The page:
Tillamook Rock Lighthouse off the north coast of Oregon is perched on a storm-tossed rocky island that can only be reached by helicopter. It is covered in bird guano and sea lion excrement and the windows are all boarded up. The sea lions have knocked down the door. The interior is being used as a columbarium, a depository for human cinerary remains, including those of the parents of the current owner. It is a National Wildlife Refuge and cannot be visited during nesting season from April to September. And all of this can be yours for $6.5 million.
Terrible Tilly, so dubbed for its terrible storms and dangerous navigation conditions, was commissioned by Congress in 1878. Construction on the remote basalt stack in the middle of stormy seas was challenging, and the lighthouse took a year and a half to build. One man, a surveyor, was swept out to sea and drowned in the planning stage, cementing Tilly’s Terrible reputation before the first brick was laid.
The first-order fresnel lens was first lit on January 21st, 1881. By the time it was decommissioned in 1957, it had become the most expensive lighthouse in the United States to operate. Tilly then passed into private ownership, changing hands several times. It was acquired by the Eternity at Sea Columbarium in 1980, but they lost their license in 1999 for violations including proper storage.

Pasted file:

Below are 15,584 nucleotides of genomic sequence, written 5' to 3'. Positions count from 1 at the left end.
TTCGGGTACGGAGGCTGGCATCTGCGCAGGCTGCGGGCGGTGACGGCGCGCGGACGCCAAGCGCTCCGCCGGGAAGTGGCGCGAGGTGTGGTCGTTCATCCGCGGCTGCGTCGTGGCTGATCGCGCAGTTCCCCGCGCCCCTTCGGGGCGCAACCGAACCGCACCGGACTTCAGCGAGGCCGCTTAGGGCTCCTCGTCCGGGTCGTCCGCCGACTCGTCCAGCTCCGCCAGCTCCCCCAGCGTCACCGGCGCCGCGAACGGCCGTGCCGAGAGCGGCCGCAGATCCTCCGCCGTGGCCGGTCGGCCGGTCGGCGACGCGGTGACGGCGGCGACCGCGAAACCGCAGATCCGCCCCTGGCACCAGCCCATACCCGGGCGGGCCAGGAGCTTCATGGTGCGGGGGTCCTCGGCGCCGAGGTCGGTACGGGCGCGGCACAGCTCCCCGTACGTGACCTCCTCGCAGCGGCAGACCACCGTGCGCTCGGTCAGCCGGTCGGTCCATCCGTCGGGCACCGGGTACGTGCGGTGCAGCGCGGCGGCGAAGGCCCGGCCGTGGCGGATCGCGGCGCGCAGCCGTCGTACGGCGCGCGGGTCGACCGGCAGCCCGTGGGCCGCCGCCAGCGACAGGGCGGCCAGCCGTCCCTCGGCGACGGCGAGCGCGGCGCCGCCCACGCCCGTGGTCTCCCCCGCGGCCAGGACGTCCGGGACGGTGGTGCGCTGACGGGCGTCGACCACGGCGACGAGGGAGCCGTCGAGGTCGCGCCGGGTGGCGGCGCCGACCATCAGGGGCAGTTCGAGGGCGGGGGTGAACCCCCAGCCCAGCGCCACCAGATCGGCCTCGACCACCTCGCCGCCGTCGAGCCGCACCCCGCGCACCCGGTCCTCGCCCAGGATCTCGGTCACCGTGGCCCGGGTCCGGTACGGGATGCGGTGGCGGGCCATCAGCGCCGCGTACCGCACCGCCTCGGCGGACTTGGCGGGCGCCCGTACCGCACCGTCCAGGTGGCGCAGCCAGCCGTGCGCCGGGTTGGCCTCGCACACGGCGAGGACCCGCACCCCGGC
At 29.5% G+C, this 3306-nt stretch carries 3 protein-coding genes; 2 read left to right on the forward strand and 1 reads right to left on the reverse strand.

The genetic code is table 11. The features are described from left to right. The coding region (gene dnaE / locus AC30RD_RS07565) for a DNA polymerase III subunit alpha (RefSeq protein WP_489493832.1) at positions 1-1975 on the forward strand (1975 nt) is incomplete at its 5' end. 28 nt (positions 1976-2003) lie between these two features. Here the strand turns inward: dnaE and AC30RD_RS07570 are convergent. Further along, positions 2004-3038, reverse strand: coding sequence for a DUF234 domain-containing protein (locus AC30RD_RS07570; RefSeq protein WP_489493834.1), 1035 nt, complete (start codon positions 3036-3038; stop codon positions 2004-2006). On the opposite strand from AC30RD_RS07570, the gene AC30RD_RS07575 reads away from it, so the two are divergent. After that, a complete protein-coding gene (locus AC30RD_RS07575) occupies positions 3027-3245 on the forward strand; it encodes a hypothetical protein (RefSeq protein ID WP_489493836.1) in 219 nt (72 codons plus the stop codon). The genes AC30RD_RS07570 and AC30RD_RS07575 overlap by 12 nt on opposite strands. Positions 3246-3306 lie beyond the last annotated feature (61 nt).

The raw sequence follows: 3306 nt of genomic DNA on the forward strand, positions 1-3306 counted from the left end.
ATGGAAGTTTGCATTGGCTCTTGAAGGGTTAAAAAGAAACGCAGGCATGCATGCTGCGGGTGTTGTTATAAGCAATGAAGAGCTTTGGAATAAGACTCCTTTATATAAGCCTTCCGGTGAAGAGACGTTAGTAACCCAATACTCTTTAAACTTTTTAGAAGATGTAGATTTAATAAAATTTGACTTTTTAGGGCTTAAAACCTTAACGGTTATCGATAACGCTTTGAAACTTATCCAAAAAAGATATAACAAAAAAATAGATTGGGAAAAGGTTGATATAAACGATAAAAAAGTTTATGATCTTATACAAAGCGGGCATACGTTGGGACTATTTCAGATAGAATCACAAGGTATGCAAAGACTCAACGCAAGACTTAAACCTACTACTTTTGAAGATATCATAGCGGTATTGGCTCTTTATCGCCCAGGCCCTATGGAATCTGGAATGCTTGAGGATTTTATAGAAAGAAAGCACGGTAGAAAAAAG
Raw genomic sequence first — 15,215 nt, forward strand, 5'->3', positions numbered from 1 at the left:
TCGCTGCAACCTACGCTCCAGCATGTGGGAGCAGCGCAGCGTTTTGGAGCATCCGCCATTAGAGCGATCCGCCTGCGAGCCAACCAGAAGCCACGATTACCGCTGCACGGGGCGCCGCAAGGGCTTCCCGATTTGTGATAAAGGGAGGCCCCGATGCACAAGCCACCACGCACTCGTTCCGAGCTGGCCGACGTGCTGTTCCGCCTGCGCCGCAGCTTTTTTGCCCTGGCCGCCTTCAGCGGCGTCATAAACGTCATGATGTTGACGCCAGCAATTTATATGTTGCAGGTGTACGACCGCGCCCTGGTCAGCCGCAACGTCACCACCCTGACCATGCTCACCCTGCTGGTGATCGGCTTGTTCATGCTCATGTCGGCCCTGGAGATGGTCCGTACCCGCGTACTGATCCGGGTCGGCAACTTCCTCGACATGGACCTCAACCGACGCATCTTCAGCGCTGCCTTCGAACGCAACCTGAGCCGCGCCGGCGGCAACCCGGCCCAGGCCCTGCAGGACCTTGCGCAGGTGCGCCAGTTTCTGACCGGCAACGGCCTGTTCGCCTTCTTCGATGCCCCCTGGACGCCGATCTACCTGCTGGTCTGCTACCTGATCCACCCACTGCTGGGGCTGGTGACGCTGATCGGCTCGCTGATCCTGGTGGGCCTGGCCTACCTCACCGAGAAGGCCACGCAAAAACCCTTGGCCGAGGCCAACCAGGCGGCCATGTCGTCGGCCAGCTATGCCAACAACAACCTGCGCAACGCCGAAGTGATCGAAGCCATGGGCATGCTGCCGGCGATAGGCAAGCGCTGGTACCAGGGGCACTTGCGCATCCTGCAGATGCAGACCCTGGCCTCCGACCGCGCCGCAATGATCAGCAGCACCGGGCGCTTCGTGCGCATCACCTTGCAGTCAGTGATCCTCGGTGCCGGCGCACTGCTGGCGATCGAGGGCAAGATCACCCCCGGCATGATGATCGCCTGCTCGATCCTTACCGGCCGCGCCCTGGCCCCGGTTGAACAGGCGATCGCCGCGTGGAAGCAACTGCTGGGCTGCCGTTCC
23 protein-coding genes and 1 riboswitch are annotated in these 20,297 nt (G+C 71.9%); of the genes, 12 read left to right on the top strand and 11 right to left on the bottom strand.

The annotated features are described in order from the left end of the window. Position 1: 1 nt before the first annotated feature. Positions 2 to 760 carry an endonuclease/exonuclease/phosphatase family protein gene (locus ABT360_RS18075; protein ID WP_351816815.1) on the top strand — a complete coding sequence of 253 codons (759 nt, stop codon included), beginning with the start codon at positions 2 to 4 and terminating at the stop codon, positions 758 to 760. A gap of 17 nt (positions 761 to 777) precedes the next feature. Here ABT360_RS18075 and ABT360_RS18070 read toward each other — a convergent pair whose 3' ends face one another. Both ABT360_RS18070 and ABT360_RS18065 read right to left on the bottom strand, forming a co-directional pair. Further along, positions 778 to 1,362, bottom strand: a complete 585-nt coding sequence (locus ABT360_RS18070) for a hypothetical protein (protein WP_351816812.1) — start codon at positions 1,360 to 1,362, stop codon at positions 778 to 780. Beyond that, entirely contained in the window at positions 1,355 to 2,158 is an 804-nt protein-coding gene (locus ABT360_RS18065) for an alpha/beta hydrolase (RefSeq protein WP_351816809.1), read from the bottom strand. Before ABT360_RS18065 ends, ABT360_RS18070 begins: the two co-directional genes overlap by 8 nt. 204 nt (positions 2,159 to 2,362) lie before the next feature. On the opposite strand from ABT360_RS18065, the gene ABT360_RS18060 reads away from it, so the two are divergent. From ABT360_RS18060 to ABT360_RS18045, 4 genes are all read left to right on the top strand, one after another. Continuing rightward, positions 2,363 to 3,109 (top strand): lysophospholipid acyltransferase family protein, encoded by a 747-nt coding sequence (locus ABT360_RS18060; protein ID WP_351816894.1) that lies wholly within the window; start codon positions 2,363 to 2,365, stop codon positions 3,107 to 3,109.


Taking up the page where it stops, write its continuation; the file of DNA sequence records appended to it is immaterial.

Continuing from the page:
Legal difficulties notwithstanding, the columbarium is still the crux of the sales pitch.
The plan is for the lighthouse to appeal as an alternative to scattering cremated remains at sea, by encasing them in titanium urns in a bank of niches.
David Adams, a funeral business consultant with the Johnson Consulting Group in Scottsdale, Arizona, who is brokering the sale, is aiming for an official pitch by Memorial Day.
“It’s going to have to take somebody with an entrepreneurial spirit,” he said.
The cremation rate in the United States was low when Morissette, a 77-year-old Oregon resident with a background in real estate development, purchased the lighthouse over four decades ago. The rate reached 56% in 2020 and is rising, the Cremation Association of North America said.
“I find it intriguing some people still like the romance of scattering ashes at sea: ‘Dad’s out in the ocean and Mom’s still floating with sharks,'” Adams said.
“Although romantic in many regards, it is somewhat final. There is no real place to focus on, to go back and memorialize,” he said.
The lighthouse, he added, “gives them a specific focal point.”
Well yes, but a specific focal point that can only accessed half the year and then only by chartering a helicopter. On the other hand, what a view: